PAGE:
Pokies legislation goes from bad to worse
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After the failure of government to take up meaningful reform to curb the harm caused by poker machine gambling our campaign to push the two big players, Coles and Woolworths to make their poker machines safer is even more important. Coles may be at a tipping point, about to make a decision about the future of their poker machines.1 Click here to write to Wesfarmers Managing Director, Richard Goyder to ask Coles to clean up their act on pokies.
The Federal Government pokies legislation compromise has gone from bad to worse. Yesterday the Australian Parliament finally passed poker machines legislation, but unfortunately that legislation is unlikely to have any impact on problem gambling. The poker machine industry had already convinced the Government to abandon its commitment to meaningful reform and instead adopt voluntary pre-commitment – a technology that the evidence suggests will be a failure. In the last week the clubs movement has been lobbying hard in the lead up to the vote on the legislation. With the help of an amendment from lower house independent MP, Tony Windsor, voluntary pre-commitment won’t be implemented until 2018 at the earliest, more than two Federal elections away.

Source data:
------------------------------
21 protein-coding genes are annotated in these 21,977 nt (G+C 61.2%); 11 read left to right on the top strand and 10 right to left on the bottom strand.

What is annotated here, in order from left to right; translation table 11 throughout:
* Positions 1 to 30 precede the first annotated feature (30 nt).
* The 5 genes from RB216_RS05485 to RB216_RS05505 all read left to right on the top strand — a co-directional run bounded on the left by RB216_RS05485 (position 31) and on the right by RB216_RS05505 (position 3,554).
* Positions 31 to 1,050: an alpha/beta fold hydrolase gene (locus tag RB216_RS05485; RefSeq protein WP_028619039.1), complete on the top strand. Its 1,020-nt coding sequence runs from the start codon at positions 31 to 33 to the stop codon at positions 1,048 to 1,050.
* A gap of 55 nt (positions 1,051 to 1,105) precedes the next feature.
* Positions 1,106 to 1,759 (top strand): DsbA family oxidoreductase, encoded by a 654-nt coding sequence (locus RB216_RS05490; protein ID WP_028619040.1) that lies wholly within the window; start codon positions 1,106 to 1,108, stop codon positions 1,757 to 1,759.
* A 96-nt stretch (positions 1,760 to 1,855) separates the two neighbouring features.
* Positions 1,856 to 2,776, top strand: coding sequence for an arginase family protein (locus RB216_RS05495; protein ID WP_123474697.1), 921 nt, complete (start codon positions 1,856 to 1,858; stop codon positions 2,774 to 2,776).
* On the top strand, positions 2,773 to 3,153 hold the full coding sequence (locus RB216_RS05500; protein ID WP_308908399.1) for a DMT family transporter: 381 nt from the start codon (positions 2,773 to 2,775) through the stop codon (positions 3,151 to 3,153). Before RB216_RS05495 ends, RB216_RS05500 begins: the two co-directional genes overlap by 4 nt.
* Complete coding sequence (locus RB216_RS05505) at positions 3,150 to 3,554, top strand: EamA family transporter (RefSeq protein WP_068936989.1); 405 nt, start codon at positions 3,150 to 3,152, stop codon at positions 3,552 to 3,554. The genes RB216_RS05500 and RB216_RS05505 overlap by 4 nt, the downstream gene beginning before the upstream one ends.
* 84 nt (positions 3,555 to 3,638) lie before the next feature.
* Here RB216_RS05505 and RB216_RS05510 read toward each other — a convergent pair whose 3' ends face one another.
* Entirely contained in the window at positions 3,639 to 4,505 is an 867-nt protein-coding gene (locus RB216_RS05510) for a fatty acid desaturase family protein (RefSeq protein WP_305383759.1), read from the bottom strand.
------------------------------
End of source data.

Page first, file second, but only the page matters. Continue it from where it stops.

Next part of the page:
Some agencies that have been working on poker machine reform over a long period of time have been celebrating this legislation as progress, however small. Sadly, it also represents a huge missed opportunity to make a real difference for addicted gamblers, their families and communities.
Key parts of the package:
- Voluntary pre-commitment, which gives gamblers the option to decide at the start of play how much they want to gamble, will be in place from 2018 – delayed by 2 years from 2016.
- Mandatory pre-commitment, which requires gamblers to nominate how much they are willing to lose at the start of play and limits their gambling to that amount, will be trialed in the ACT in 2013 and reviewed in 2014.
- Electronic warnings on machines will be in place from 2016. - $250 withdrawal limits on ATMs in hotels and clubs.
- The technological changes make it possible to activate mandatory pre-commitment in the future but there’s no commitment to that now.
- The creation of a new gambling regulatory body.
- establishment and funding for the National Gambling Research Commission.
Now more than ever we need leadership on poker machine reform from outside of government. While Wesfarmers, the company that owns Coles are considering the future of their poker machines business it’s important that they hear from community members asking them to step up and do the right thing. Click here to write to Wesfarmers Managing Director, Richard Goyder to ask Coles to clean up their act on pokies.